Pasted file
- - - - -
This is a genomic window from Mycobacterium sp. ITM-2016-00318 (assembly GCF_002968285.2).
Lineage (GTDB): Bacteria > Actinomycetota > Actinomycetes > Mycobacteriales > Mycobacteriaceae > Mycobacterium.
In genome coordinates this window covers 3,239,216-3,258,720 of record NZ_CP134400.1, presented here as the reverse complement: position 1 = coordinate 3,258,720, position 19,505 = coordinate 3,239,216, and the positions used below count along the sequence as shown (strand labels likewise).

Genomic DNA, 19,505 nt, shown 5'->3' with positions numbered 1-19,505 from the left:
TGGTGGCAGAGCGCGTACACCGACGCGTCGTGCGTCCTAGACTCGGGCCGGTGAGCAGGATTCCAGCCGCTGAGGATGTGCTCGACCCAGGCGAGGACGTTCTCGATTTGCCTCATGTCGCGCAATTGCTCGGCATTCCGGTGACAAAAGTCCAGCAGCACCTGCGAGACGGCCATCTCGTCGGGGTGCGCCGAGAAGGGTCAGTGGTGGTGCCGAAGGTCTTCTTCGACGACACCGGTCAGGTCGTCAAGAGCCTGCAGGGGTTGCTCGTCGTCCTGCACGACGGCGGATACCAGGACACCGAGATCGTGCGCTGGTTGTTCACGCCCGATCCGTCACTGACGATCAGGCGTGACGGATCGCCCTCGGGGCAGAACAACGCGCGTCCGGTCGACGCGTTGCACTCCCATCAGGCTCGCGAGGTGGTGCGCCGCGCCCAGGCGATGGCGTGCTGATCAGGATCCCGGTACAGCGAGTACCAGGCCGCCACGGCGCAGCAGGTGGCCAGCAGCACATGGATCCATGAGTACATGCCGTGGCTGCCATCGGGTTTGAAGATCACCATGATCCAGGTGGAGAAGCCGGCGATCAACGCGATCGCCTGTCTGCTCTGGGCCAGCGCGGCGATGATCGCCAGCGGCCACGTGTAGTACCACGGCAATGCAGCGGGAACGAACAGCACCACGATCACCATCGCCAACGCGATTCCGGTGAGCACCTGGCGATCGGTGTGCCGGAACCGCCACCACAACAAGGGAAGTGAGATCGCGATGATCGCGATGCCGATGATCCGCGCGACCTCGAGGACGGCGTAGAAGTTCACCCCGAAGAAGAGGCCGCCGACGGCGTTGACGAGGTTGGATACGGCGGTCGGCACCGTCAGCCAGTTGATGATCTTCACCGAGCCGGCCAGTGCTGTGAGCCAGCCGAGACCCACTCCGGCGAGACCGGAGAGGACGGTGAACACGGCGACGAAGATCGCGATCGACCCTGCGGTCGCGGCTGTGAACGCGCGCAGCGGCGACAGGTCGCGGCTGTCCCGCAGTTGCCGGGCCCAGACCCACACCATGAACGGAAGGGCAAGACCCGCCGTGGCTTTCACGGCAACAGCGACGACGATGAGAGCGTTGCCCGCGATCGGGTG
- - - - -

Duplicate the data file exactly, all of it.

This is a genomic window from Mycobacterium sp. ITM-2016-00318 (assembly GCF_002968285.2).
Lineage (GTDB): Bacteria > Actinomycetota > Actinomycetes > Mycobacteriales > Mycobacteriaceae > Mycobacterium.
In genome coordinates this window covers 3,239,216-3,258,720 of record NZ_CP134400.1, presented here as the reverse complement: position 1 = coordinate 3,258,720, position 19,505 = coordinate 3,239,216, and the positions used below count along the sequence as shown (strand labels likewise).

Genomic DNA, 19,505 nt, shown 5'->3' with positions numbered 1-19,505 from the left:
TGGTGGCAGAGCGCGTACACCGACGCGTCGTGCGTCCTAGACTCGGGCCGGTGAGCAGGATTCCAGCCGCTGAGGATGTGCTCGACCCAGGCGAGGACGTTCTCGATTTGCCTCATGTCGCGCAATTGCTCGGCATTCCGGTGACAAAAGTCCAGCAGCACCTGCGAGACGGCCATCTCGTCGGGGTGCGCCGAGAAGGGTCAGTGGTGGTGCCGAAGGTCTTCTTCGACGACACCGGTCAGGTCGTCAAGAGCCTGCAGGGGTTGCTCGTCGTCCTGCACGACGGCGGATACCAGGACACCGAGATCGTGCGCTGGTTGTTCACGCCCGATCCGTCACTGACGATCAGGCGTGACGGATCGCCCTCGGGGCAGAACAACGCGCGTCCGGTCGACGCGTTGCACTCCCATCAGGCTCGCGAGGTGGTGCGCCGCGCCCAGGCGATGGCGTGCTGATCAGGATCCCGGTACAGCGAGTACCAGGCCGCCACGGCGCAGCAGGTGGCCAGCAGCACATGGATCCATGAGTACATGCCGTGGCTGCCATCGGGTTTGAAGATCACCATGATCCAGGTGGAGAAGCCGGCGATCAACGCGATCGCCTGTCTGCTCTGGGCCAGCGCGGCGATGATCGCCAGCGGCCACGTGTAGTACCACGGCAATGCAGCGGGAACGAACAGCACCACGATCACCATCGCCAACGCGATTCCGGTGAGCACCTGGCGATCGGTGTGCCGGAACCGCCACCACAACAAGGGAAGTGAGATCGCGATGATCGCGATGCCGATGATCCGCGCGACCTCGAGGACGGCGTAGAAGTTCACCCCGAAGAAGAGGCCGCCGACGGCGTTGACGAGGTTGGATACGGCGGTCGGCACCGTCAGCCAGTTGATGATCTTCACCGAGCCGGCCAGTGCTGTGAGCCAGCCGAGACCCACTCCGGCGAGACCGGAGAGGACGGTGAACACGGCGACGAAGATCGCGATCGACCCTGCGGTCGCGGCTGTGAACGCGCGCAGCGGCGACAGGTCGCGGCTGTCCCGCAGTTGCCGGGCCCAGACCCACACCATGAACGGAAGGGCAAGACCCGCCGTGGCTTTCACGGCAACAGCGACGACGATGAGAGCGTTGCCCGCGATCGGGTG